Support for marijuana legalization is at an all-time high


61% of Americans think marijuana use should be legal, a five-point increase from past year and the highest percentage ever recorded in this poll. Overall, about 60 percent of the respondents support recreational legalization.

The department's executive director, Barbara Brohl, told lawmakers during a hearing Wednesday that she believes the legal market for marijuana is eating into the black market, funding drug abuse treatment and prevention, and providing a safer product, The Chicago Tribune ( ) reported.

But until then, any adult pot aficionados looking to celebrate the high holiday of 4/20 can at least do so at home - and even give the gift of ganja, up to 1 ounce, to another adult. Again, all listed groups support this reduction. And this year, a new report shows a record-number of Americans want to honor the marijuana's annual day by legalizing it throughout the United States.

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Anthony, co-founder and Editor-in-Chief of TheJointBlog, has worked closely with numerous elected officials who support cannabis law reform, including as the former Campaign Manager for Washington State Representative Dave Upthegrove.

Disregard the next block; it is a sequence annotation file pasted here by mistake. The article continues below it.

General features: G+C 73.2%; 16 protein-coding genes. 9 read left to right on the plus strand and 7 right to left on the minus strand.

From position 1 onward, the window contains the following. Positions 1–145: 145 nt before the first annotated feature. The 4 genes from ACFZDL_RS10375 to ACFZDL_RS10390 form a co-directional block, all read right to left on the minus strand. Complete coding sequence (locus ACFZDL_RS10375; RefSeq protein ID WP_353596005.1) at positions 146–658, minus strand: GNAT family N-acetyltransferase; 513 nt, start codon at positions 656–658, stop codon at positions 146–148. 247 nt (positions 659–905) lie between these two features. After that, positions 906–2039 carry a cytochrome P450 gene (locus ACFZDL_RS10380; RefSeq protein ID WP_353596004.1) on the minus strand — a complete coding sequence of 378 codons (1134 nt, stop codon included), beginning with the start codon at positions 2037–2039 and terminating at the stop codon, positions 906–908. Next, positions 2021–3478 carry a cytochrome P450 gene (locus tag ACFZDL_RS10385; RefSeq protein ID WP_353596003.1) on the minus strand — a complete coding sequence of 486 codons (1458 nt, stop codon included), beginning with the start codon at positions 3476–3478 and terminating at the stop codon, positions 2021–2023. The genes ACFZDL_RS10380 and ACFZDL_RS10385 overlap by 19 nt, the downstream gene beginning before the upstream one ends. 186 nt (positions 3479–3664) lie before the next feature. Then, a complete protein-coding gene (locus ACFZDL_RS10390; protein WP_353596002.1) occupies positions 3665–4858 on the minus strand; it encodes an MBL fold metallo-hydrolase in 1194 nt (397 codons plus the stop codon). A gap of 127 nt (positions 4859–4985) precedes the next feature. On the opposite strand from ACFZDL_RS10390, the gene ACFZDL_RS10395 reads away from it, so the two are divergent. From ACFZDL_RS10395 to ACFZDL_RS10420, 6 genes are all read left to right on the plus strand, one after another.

Eight states and the District of Columbia have legalized recreational marijuana for Americans ages 21 and older, and 29 states have legalized the medical use of marijuana.

71% oppose the federal government trying to stop marijuana sale and use in states that have legalized it, including opposition from most Republicans, Democrats, and independents. The overwhelming majority of Americans - 69% - think habitual drug use should be treated as an addiction and mental health problem instead of a criminal offense.

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A recently released Quinnipiac University poll shows support for the legalization of marijuana is at an all-time high. According to CBS, "women are now as much in favor of legal marijuana as men are; in previous years they were less so".

Most people under 65 say they've tried marijuana, while only a quarter of those over 65 say they have have.

Sessions has said he believes marijuana causes "real violence", but most Americans disagree, CBS found. While sponsors say the bill won't get a vote this legislative session, they're beginning a series of hearings on how to craft the law. Data collection was conducted on behalf of CBS News by SSRS of Media, PA. Phone numbers were dialed from samples of both standard land-line and cell phones.

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